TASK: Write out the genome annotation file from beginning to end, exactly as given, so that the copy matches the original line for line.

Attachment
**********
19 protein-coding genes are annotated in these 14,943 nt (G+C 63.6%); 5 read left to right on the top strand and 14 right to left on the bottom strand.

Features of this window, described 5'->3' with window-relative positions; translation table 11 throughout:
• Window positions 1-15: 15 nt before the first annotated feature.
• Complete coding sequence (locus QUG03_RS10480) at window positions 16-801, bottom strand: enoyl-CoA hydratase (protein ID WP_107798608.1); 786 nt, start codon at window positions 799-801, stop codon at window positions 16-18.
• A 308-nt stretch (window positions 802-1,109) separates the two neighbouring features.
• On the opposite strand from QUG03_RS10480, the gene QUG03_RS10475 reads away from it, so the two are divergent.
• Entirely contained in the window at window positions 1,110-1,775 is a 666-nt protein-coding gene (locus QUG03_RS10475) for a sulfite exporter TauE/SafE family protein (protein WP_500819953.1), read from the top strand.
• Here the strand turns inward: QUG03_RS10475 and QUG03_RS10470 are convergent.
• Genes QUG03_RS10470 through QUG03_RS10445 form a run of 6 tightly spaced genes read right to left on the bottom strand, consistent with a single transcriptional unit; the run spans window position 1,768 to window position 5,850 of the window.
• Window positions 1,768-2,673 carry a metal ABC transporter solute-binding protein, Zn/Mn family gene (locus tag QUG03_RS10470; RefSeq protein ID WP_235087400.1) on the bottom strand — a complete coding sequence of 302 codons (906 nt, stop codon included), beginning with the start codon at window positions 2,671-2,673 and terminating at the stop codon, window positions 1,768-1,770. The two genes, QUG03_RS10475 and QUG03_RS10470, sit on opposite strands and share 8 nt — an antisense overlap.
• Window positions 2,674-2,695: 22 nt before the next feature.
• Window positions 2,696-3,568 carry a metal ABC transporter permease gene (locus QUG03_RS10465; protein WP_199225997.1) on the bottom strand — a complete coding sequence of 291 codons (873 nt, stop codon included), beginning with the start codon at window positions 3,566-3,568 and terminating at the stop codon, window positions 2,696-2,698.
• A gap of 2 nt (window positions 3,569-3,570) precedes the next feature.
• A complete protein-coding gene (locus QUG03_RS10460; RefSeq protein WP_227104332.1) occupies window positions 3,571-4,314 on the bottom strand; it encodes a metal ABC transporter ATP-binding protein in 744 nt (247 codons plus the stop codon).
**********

19 protein-coding genes are annotated in these 14,943 nt (G+C 63.6%); 5 read left to right on the top strand and 14 right to left on the bottom strand.

Features of this window, described 5'->3' with window-relative positions; translation table 11 throughout:
• Window positions 1-15: 15 nt before the first annotated feature.
• Complete coding sequence (locus QUG03_RS10480) at window positions 16-801, bottom strand: enoyl-CoA hydratase (protein ID WP_107798608.1); 786 nt, start codon at window positions 799-801, stop codon at window positions 16-18.
• A 308-nt stretch (window positions 802-1,109) separates the two neighbouring features.
• On the opposite strand from QUG03_RS10480, the gene QUG03_RS10475 reads away from it, so the two are divergent.
• Entirely contained in the window at window positions 1,110-1,775 is a 666-nt protein-coding gene (locus QUG03_RS10475) for a sulfite exporter TauE/SafE family protein (protein WP_500819953.1), read from the top strand.
• Here the strand turns inward: QUG03_RS10475 and QUG03_RS10470 are convergent.
• Genes QUG03_RS10470 through QUG03_RS10445 form a run of 6 tightly spaced genes read right to left on the bottom strand, consistent with a single transcriptional unit; the run spans window position 1,768 to window position 5,850 of the window.
• Window positions 1,768-2,673 carry a metal ABC transporter solute-binding protein, Zn/Mn family gene (locus tag QUG03_RS10470; RefSeq protein ID WP_235087400.1) on the bottom strand — a complete coding sequence of 302 codons (906 nt, stop codon included), beginning with the start codon at window positions 2,671-2,673 and terminating at the stop codon, window positions 1,768-1,770. The two genes, QUG03_RS10475 and QUG03_RS10470, sit on opposite strands and share 8 nt — an antisense overlap.
• Window positions 2,674-2,695: 22 nt before the next feature.
• Window positions 2,696-3,568 carry a metal ABC transporter permease gene (locus QUG03_RS10465; protein WP_199225997.1) on the bottom strand — a complete coding sequence of 291 codons (873 nt, stop codon included), beginning with the start codon at window positions 3,566-3,568 and terminating at the stop codon, window positions 2,696-2,698.
• A gap of 2 nt (window positions 3,569-3,570) precedes the next feature.
• A complete protein-coding gene (locus QUG03_RS10460; RefSeq protein WP_227104332.1) occupies window positions 3,571-4,314 on the bottom strand; it encodes a metal ABC transporter ATP-binding protein in 744 nt (247 codons plus the stop codon).